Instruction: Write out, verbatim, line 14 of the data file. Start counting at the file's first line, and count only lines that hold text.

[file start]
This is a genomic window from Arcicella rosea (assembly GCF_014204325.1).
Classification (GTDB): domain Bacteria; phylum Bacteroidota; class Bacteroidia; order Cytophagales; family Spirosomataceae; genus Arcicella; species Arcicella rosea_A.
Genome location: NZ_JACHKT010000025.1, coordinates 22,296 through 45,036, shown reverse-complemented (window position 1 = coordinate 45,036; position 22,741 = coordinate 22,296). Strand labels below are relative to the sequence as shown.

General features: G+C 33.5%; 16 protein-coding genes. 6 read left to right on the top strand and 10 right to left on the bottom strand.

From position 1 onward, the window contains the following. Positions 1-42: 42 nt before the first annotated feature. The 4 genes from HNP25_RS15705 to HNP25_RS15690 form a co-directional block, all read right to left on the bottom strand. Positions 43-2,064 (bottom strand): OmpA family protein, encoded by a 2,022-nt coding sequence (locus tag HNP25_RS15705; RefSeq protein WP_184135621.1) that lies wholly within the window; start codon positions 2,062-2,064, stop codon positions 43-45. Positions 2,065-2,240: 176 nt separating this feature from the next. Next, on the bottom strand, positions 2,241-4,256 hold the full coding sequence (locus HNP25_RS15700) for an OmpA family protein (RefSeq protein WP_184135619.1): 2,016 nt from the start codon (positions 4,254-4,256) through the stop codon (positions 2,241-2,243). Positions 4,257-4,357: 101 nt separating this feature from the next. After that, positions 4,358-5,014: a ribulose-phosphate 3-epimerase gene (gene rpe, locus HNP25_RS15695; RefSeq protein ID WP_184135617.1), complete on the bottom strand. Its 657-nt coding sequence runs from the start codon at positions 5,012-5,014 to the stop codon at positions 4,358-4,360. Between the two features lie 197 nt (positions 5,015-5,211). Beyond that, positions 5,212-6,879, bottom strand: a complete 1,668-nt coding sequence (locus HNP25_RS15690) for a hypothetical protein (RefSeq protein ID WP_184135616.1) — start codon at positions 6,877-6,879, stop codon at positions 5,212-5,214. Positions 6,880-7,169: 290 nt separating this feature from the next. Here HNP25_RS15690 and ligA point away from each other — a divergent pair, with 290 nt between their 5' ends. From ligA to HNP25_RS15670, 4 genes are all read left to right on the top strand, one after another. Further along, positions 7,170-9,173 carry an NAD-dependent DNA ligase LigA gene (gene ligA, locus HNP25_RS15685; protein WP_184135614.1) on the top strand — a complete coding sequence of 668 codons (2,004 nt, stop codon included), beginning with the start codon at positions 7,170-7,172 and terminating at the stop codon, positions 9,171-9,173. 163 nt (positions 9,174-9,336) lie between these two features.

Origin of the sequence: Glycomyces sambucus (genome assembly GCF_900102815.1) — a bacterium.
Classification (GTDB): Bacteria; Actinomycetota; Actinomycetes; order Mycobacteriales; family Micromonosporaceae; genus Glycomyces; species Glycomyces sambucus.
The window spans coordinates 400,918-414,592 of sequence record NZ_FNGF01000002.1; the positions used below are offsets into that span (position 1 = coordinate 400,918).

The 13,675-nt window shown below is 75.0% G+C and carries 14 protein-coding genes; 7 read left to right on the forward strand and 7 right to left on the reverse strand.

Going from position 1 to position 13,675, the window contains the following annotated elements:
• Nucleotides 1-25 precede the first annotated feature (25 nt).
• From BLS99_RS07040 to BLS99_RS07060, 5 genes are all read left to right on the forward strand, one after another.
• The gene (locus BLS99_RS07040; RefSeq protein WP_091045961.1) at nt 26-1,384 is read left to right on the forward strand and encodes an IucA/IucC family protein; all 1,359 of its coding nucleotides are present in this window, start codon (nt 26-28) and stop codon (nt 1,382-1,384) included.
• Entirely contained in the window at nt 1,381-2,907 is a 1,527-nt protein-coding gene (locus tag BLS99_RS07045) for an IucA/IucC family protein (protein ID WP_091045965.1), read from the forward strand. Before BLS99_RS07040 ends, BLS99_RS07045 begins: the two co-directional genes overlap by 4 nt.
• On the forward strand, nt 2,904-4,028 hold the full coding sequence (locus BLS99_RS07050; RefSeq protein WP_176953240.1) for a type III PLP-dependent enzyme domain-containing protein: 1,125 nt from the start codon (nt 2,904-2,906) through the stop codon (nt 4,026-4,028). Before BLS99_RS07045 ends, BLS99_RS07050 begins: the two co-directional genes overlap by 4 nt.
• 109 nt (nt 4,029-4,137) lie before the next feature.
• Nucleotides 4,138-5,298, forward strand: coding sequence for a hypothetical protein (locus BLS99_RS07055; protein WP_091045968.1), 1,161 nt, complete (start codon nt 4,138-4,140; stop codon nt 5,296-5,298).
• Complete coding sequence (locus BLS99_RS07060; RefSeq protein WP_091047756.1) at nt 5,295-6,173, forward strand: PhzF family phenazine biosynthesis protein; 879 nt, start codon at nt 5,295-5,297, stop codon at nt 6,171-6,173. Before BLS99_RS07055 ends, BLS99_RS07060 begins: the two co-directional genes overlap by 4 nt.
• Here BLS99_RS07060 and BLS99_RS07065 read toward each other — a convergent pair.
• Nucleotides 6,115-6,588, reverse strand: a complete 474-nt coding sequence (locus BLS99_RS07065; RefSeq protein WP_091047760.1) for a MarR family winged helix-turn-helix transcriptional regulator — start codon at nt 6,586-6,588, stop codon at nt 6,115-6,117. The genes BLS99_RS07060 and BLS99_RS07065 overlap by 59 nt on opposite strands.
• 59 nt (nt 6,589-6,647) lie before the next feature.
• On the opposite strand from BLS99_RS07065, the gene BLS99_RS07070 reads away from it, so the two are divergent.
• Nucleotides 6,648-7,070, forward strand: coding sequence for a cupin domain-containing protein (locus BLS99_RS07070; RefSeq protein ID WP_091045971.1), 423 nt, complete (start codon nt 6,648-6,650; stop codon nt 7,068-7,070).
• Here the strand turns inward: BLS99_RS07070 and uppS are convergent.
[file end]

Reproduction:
• Entirely contained in the window at nt 1,381-2,907 is a 1,527-nt protein-coding gene (locus tag BLS99_RS07045) for an IucA/IucC family protein (protein ID WP_091045965.1), read from the forward strand. Before BLS99_RS07040 ends, BLS99_RS07045 begins: the two co-directional genes overlap by 4 nt.